FREAKSHOW I Bury The Living

Join us every Monday, as we look at a cult movie. Our film of the week this time provides a chilling warning about the dangers of getting your pins mixed up…

1958
Director: Albert Band
Cast: Richard Boone, Theodore Bikel
Available on region one and region two DVD
Watch the trailer here

Maps. Help you get your way from A to B. Useful for digging up chests full of doubloons. Wonderful things. Unless they give you the power of life and death…

Richard Boone plays Robert Kraft, a chap who takes over the chairmanship of a local cemetery. The graveyard has a map showing which plots are occupied and which are reserved: a black pin means occupied; a white pin meets reserved. When Kraft puts the wrong coloured pin in a space, the plot’s owner dies. And it keeps happening…

An early career peak for the director of Ghoulies 2 and Zoltan: Hound Of Dracula (who also happens to be the grandfather of Alex Band, lead singer for US rock band The Calling), I Bury The Living is infused with a rising sense of panic that recalls films like Roman Polanski’s Repulsion or nightmare-noir Detour. It’s markedly low-budget, but they manage to turn that into a strength. When three more people are marked for death, all we see is Kraft waiting by the phone in the dark, panicking as he waits to hear the bad news, and it’s seriously unnerving.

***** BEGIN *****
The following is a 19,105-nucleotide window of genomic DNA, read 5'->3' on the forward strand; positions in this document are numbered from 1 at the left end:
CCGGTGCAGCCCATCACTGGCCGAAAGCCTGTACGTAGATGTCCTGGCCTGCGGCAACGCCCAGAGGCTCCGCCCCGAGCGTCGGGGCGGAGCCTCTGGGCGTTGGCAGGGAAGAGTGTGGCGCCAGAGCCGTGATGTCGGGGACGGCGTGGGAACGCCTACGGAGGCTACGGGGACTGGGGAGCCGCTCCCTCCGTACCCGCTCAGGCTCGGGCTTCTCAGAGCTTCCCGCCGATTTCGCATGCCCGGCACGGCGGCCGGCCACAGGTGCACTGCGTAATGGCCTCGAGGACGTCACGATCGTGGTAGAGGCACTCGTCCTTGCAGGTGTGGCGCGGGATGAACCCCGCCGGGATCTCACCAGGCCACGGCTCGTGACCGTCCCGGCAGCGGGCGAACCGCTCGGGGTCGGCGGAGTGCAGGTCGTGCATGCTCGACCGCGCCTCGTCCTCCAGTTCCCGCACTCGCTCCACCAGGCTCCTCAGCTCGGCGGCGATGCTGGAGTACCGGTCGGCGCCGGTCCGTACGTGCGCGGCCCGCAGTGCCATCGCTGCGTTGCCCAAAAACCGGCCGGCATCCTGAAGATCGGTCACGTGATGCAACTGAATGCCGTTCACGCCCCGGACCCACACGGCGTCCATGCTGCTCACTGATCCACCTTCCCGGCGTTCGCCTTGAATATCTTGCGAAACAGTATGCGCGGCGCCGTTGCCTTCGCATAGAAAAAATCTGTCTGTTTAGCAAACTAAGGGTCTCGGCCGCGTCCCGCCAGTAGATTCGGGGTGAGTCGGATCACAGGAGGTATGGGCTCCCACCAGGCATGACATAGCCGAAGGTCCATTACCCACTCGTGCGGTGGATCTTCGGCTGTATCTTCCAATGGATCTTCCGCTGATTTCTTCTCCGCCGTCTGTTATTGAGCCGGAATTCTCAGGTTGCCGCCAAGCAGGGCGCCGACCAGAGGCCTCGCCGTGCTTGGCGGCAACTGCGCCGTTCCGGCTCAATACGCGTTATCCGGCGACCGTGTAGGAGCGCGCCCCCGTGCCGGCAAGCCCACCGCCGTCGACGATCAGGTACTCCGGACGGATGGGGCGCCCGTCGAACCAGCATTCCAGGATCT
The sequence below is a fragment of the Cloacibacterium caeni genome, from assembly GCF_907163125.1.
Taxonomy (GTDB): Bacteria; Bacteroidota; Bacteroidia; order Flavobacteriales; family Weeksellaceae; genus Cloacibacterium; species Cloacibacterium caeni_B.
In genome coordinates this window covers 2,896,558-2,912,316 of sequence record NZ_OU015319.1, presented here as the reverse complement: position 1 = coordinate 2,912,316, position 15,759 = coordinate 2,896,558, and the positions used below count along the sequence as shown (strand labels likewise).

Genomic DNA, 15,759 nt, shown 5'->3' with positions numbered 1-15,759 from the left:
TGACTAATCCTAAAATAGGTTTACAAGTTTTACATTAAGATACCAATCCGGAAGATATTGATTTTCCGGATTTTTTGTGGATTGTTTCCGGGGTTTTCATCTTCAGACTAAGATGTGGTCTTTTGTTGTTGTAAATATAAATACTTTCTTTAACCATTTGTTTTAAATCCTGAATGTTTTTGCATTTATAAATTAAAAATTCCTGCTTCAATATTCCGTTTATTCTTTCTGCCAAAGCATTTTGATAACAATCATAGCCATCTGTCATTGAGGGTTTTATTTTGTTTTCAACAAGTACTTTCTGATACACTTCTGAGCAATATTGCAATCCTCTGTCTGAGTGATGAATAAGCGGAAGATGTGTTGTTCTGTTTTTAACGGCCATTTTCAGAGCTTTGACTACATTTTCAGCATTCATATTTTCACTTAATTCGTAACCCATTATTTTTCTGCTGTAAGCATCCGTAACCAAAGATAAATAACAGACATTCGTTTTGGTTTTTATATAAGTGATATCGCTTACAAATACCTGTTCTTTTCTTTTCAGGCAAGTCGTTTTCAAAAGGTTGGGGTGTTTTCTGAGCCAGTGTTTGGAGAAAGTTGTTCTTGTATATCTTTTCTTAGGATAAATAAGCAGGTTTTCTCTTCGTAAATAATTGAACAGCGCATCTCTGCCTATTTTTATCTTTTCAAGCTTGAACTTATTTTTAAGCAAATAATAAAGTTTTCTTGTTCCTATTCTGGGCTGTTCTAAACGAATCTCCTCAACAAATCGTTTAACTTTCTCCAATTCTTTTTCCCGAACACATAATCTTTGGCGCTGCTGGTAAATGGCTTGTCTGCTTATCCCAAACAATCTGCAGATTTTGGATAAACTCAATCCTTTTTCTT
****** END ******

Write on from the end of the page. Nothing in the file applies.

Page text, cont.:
Sure, this is basically just like an extended episode of The Twilight Zone, but that’s no bad thing, since it’s like a good episode.

Ian Berriman, reviews editor of SFX and cult movie nut, has watched Rat Pfink A Boo Boo four or five times, but never seen On The Waterfront. The nutter.

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